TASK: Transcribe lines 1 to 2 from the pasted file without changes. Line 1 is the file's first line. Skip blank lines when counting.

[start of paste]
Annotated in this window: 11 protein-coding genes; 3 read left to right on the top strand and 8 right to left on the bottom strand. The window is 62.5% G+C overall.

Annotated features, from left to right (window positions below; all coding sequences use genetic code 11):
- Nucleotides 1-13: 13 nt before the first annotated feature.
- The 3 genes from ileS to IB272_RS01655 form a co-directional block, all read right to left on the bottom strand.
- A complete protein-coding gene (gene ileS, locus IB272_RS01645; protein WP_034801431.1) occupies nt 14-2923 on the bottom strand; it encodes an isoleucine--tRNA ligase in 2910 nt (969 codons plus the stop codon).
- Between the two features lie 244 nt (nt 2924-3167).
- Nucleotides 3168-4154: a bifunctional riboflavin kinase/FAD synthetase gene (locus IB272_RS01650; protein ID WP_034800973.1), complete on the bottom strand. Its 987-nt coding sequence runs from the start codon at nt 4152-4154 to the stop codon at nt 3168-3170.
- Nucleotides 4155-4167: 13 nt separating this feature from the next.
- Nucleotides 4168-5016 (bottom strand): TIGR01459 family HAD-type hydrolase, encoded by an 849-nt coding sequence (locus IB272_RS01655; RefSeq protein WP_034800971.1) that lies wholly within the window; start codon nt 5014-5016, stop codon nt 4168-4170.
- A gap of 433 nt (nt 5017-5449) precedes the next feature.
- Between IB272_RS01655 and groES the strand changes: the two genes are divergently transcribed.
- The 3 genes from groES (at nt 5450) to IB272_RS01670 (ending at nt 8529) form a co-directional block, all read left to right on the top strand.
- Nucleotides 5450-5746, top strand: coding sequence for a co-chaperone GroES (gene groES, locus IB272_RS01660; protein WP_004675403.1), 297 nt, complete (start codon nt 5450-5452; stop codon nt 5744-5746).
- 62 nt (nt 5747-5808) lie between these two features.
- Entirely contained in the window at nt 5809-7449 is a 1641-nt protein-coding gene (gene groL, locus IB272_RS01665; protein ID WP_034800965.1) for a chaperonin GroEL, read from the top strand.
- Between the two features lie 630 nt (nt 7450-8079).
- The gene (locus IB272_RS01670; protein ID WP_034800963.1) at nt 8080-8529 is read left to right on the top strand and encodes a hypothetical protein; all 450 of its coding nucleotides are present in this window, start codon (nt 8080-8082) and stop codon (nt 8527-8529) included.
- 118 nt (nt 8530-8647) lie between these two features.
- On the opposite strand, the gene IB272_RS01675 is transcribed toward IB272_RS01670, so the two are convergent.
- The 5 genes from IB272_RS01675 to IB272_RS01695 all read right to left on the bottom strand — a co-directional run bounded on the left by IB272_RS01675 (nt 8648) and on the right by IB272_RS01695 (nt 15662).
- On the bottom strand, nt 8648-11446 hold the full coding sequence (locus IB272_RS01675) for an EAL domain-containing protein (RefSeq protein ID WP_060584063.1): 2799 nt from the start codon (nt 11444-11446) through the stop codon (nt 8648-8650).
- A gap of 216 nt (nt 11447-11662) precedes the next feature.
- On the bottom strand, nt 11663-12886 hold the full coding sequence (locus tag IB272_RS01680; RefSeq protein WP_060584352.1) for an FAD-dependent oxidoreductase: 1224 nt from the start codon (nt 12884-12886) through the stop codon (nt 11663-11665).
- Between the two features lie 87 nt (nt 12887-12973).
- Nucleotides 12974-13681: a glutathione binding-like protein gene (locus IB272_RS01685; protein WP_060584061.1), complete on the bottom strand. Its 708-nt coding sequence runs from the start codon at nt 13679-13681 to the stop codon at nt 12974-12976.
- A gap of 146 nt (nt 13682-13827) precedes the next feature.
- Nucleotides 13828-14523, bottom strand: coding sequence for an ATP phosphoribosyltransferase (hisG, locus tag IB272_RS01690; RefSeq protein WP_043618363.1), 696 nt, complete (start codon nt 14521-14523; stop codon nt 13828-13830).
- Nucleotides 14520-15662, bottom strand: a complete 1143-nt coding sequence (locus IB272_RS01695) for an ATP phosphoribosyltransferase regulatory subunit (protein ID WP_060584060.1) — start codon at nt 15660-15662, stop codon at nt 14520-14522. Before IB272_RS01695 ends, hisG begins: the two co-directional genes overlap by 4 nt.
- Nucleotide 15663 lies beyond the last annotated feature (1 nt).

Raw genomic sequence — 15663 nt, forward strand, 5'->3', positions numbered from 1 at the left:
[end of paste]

Annotated in this window: 11 protein-coding genes; 3 read left to right on the top strand and 8 right to left on the bottom strand. The window is 62.5% G+C overall.

Annotated features, from left to right (window positions below; all coding sequences use genetic code 11):